As my birthday was approaching, thoughts about how I would like to celebrate the day settled on taking pictures of our dogs and recording “I Can See Clearly” My thinking was clear, you can never have enough good pictures of your dogs, and it was time to record this song:Sound Cloud, Tom Yeiser, I Can See Clearly Now.
About the song
Johnny Nash’s “I Can See Clearly Now” is and has been a favorite song. It helped introduce Reggae to the U.S. in 1972 and is one of those iconic vocals that is hard to forget. The chord changes in the bridge were pretty cool and the use of accordion and hand percussion introduced my ears to world music.
Rambling production notes
I wanted to take inventory of where my music skills are today. I spent some time learning the bass part and drum part the way I used to learn songs when I was playing in bands in the 70’s and 80’s. I think I’ve continued getting better at figuring things out, so that is something to be thankful for. I love how this bass line locked with the kick drum. It is hard for a song to groove without the groove.
It is probably a bad idea to pick a song to cover with a vocal that is as stylized and perfect as this one is. I am not a great singer, although I am happy to report that auto-tunish software played no part in this recording and digital intervention in general was kept to a minimum. It is a pretty old fashioned recording in that respect. The key of E is not great for me either and as the years stack up the top end of my voice is disappearing. Anyway, despite it all I like the vocal, it is where I’m at.
Greg Mongolds’ Mossman guitar is heard on this track. I hadn’t realized until a moment ago when I checked the tag in the sound hole that it was built in 1972. I guess I can feel like there has been some synchronicity at work here. I think the guitar and the solo sit in the track pretty well. Pop song scholars will note that I added the solo and repeated the bridge. It’s a tuff song and I think it can take it.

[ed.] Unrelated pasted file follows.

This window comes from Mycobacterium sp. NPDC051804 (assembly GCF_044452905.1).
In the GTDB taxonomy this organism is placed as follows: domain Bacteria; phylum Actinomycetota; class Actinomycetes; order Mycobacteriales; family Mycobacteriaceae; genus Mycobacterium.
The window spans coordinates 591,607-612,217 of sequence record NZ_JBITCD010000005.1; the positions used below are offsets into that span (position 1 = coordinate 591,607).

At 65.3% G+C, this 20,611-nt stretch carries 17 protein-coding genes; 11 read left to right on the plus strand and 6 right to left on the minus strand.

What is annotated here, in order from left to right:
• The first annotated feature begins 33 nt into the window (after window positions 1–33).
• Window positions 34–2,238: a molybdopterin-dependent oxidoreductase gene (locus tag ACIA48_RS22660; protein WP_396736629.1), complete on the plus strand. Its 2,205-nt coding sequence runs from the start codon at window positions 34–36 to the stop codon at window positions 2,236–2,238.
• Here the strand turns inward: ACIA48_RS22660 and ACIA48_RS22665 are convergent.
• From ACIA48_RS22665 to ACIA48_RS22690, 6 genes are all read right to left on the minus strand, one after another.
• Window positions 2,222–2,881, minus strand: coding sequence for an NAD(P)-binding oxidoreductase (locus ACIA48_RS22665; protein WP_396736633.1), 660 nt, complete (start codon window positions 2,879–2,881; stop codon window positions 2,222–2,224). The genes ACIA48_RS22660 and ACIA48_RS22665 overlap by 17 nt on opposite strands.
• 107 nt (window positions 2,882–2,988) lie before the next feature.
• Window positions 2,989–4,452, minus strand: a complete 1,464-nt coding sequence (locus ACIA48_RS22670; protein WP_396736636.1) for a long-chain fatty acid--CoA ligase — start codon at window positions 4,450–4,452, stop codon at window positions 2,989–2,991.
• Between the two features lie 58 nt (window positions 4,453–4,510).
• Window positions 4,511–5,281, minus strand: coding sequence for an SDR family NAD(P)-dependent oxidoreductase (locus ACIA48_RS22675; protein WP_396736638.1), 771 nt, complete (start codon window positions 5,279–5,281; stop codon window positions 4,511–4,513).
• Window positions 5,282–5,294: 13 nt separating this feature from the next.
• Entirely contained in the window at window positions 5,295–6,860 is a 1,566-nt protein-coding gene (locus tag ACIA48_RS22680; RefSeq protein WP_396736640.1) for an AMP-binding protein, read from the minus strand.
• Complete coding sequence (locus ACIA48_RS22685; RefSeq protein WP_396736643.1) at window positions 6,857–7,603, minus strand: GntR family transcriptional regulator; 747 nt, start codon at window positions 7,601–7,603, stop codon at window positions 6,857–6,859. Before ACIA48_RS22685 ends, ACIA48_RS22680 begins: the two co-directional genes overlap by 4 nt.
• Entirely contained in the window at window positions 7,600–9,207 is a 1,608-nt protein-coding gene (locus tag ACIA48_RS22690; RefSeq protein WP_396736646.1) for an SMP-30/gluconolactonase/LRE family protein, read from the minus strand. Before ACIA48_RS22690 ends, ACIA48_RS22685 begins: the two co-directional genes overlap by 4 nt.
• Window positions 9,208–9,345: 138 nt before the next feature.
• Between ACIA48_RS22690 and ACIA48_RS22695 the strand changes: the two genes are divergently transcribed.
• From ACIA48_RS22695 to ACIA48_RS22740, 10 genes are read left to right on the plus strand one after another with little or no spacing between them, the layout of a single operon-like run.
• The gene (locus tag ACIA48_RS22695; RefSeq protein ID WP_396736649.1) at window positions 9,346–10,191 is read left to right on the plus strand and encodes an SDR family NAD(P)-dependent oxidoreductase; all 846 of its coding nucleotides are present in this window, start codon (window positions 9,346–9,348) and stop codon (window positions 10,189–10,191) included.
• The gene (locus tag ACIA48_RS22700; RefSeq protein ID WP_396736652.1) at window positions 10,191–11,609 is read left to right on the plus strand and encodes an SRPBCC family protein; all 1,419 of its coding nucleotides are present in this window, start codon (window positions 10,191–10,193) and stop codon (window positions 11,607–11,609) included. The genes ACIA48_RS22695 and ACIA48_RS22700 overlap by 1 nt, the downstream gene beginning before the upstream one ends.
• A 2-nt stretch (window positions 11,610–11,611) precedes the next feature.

I’m not sure if it is a quirk or a foible, but I’m not fond of pop song fade outs. I worked out a clean end and could see clearly how that messed up the song. So as I’m fading out, it probably is OK to let this track fade out too.
The synthesizer horn part in the bridge was the thing that was shocking to my ears back in 72. It reminds me of the first synthesizer I ever really heard and played which was an Arp Odyssey that Conrad and Sons Music loaned to New Albany High School in 1975 for our production of “Jesus Christ Superstar”. We were the second High School in the U.S. to put the show on, and part of the production costs were paid for with money from the National Endowment for the Arts. My sincere thanks to the generation of parents that paid taxes and didn’t mind enriching the lives of kids at my High School, and my thanks to a music department that could put on something that was kind of controversial at the time. Well done.
I’ll will eventually get back on the topic, but I played bass in Superstar, and even though there were lots of pictures of the show in my Senior Year Book, not one photo of the band was included.
Returning to “I Can See Clearly Now” the synthesizer part now seems a bit too prominent. While it was way out at the time it is a bit dated and the incredible vocals are kind of too far back in my opinion.
Bringing this to a close
I hope Beth and I will get around to doing another photo shoot of our dogs because I know I will treasure those as long as I live. What I learned spending time with this song, the process of recording, and producing something I like to hear was a good way to mark a birthday.
Finally I saw some press about Johnny Nash last year, he was alive (I hope he still is) and doing some studio work. This song was kind of a departure from his earlier work, which I don’t know very well, if at all. But this song was interesting to me. Let’s see Nixon won re-election in 72, Vietnam and Watergate were dominating the news, I spent the summer in Bloomington.